ALAMANCE COUNTY, N.C. (WGHP) — What was supposed to be a routine school board meeting in Alamance County ended abruptly as shouting erupted in the conference room.
The yearbook at Southern Alamance High School sparked comments from the public in response to a page addressing the Black Lives Matter protests that took place over the summer.
Yearbook staff had paid homage to an unusual year by offering a reflection on the major events that shaped it. That includes the nationwide protests that followed the death of George Floyd, a name now synonymous with the Black Lives Matter movement.
The Monday meeting came the day before the one-year mark since Floyd, a Black man, died after Derek Chauvin, a white now-former Minneapolis police officer, kneeled down on his neck. Chauvin has been convicted of murder and manslaughter in Floyd’s death.
Board Chair Allison Gant said she had asked the superintendent to look into processes and procedures regarding the yearbook situation, raising concerns from Board Member Patsy Simpson. Tensions escalated as members of the audience began to interject.
Vice-Chair Tony Rose responded to Simpson, disagreeing with her point. Debate between Rose and Simpson drew more reaction from the audience, leading to an eruption of tempers from people in the conference room.
Alamance County Sheriff Terry Johnson stepped up to the board and attempted to intervene as voices were raised.
The board ultimately voted to adjourn early.
Superintendent Bruce Benson issued a statement after the meeting, emphasizing the importance of active listening and said that he was “disappointed” that the board couldn’t finish their meeting.
“ABSS welcomes public input and feedback on topics of importance and interest to community members,” Benson said. “We are community schools. As part of a continuous improvement process, we listen carefully to the public’s voice and then we review our already-established thought processes, policies, practices and procedures to see if our standards are sufficient or if changes or updates are needed. Active listening is a key component of continuous improvement, as well as a critical element of good leadership. It is our district expectation that differing viewpoints are considered in a respectful, thoughtful manner. That said, I am disappointed that we were unable to complete the work of the Board at our meeting last night.”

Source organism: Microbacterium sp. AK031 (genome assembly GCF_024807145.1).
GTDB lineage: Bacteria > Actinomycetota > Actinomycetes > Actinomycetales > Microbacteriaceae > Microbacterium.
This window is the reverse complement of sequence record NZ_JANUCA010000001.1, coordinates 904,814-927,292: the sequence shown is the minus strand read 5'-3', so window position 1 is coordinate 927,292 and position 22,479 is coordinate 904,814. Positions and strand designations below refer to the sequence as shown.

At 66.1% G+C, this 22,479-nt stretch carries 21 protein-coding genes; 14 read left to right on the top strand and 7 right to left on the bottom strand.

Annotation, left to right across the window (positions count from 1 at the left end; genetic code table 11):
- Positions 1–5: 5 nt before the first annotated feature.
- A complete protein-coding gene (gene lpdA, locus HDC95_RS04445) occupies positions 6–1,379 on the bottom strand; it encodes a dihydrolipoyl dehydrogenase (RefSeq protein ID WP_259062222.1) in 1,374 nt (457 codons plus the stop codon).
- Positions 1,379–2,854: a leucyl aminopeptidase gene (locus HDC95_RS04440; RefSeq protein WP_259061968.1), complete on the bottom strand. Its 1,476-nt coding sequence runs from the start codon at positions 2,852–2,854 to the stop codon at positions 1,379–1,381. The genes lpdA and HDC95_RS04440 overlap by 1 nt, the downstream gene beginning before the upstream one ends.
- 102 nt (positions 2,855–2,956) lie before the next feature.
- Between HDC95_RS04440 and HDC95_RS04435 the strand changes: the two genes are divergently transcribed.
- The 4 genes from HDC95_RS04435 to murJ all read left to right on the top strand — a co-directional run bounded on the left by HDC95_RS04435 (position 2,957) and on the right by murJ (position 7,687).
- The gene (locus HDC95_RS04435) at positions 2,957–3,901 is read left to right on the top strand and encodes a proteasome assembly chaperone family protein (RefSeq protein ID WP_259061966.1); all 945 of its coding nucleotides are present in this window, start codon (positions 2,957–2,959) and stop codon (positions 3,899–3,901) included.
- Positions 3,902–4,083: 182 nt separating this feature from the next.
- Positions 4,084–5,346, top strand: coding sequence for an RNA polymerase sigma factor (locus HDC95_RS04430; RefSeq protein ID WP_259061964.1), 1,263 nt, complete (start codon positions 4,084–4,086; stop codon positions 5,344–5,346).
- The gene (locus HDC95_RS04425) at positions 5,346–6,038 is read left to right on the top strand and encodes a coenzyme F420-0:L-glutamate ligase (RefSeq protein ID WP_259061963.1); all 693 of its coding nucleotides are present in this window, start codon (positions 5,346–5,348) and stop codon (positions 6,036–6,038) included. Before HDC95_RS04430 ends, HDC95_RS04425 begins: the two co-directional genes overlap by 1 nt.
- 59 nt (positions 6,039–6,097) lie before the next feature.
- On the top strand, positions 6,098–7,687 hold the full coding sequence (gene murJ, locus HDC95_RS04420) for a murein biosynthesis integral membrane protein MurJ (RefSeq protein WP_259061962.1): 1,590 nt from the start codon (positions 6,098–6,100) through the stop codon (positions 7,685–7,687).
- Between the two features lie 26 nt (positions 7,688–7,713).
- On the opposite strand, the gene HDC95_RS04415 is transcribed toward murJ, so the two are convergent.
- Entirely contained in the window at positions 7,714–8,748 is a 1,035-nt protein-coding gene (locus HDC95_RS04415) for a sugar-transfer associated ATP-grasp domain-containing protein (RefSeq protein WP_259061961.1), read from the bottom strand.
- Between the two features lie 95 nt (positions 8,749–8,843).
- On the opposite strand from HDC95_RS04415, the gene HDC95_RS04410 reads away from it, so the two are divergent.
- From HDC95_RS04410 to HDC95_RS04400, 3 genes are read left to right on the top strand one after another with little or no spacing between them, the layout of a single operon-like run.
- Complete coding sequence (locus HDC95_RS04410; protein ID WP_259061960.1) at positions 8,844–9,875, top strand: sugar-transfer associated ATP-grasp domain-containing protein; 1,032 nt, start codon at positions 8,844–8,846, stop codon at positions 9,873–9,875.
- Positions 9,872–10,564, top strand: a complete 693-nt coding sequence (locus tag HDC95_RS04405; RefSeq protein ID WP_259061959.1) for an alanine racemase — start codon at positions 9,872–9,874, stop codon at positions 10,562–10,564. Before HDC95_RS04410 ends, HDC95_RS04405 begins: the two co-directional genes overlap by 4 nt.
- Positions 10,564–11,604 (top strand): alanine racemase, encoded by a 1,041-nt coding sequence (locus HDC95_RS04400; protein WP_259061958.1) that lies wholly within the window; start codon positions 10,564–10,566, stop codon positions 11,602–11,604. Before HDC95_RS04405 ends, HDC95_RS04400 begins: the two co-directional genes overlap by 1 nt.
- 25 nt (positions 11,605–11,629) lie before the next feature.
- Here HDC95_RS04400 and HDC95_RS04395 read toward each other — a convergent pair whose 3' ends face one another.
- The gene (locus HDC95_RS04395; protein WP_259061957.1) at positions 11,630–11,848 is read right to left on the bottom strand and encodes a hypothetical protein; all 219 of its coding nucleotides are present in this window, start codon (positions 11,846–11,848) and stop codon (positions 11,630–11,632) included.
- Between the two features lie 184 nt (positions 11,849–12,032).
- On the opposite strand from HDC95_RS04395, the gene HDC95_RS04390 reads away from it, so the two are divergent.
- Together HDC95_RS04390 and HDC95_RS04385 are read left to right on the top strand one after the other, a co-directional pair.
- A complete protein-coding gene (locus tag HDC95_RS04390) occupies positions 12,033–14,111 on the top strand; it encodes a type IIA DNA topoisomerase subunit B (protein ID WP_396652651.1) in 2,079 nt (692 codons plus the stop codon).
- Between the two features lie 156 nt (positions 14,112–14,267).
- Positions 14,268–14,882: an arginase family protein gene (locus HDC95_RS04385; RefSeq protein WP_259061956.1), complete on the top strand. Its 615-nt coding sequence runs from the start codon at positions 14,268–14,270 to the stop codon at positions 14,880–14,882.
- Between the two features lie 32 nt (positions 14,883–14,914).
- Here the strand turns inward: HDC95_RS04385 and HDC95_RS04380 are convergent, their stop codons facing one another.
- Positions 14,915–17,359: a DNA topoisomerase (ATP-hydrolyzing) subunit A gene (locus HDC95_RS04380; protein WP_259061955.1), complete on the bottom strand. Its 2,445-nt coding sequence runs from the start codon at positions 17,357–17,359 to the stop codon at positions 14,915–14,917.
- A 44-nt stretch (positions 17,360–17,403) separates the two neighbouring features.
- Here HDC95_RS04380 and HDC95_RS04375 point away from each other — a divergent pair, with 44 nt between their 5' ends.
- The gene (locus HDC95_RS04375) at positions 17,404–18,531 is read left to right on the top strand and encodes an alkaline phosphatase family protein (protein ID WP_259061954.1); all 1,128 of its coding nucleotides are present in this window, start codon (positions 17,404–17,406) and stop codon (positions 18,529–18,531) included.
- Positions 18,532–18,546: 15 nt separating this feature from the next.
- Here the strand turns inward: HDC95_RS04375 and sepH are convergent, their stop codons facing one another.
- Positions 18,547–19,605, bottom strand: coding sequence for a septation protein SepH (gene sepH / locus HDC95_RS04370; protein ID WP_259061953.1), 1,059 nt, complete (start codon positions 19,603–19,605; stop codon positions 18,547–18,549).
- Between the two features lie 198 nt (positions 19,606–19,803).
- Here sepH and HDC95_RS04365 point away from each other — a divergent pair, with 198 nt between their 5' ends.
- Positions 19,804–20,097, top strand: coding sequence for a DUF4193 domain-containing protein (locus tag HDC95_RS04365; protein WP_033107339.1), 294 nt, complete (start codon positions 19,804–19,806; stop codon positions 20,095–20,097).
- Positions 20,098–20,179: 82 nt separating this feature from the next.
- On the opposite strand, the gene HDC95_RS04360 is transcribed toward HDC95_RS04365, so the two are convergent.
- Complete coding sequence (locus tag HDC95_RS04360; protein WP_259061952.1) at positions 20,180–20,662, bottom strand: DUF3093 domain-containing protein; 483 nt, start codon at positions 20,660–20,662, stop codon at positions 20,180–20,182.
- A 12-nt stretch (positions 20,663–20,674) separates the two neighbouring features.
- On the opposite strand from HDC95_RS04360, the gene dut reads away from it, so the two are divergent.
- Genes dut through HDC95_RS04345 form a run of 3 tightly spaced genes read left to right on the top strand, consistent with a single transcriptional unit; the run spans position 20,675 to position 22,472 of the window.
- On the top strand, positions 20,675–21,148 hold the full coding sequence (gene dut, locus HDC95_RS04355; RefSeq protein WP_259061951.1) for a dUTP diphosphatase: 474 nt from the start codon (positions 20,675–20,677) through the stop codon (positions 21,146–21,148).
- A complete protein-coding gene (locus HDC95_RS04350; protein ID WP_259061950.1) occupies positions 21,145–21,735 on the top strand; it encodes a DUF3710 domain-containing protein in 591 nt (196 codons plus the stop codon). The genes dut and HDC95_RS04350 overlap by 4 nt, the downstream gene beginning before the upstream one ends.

Gant echoed Benson, emphasizing the value of “listening carefully” to public comments.
“As an individual member of the board of education elected by our community, my role is to assist with carrying out the work of the district in support of all children, our staff and our schools,” Gant said. “Listening carefully and respectfully to our community’s comments and concerns plays a large role in my job as one community representative on the board. I appreciate our citizens expressing their thoughts and concerns as we work together to benefit our students who are the future leaders for Alamance County.”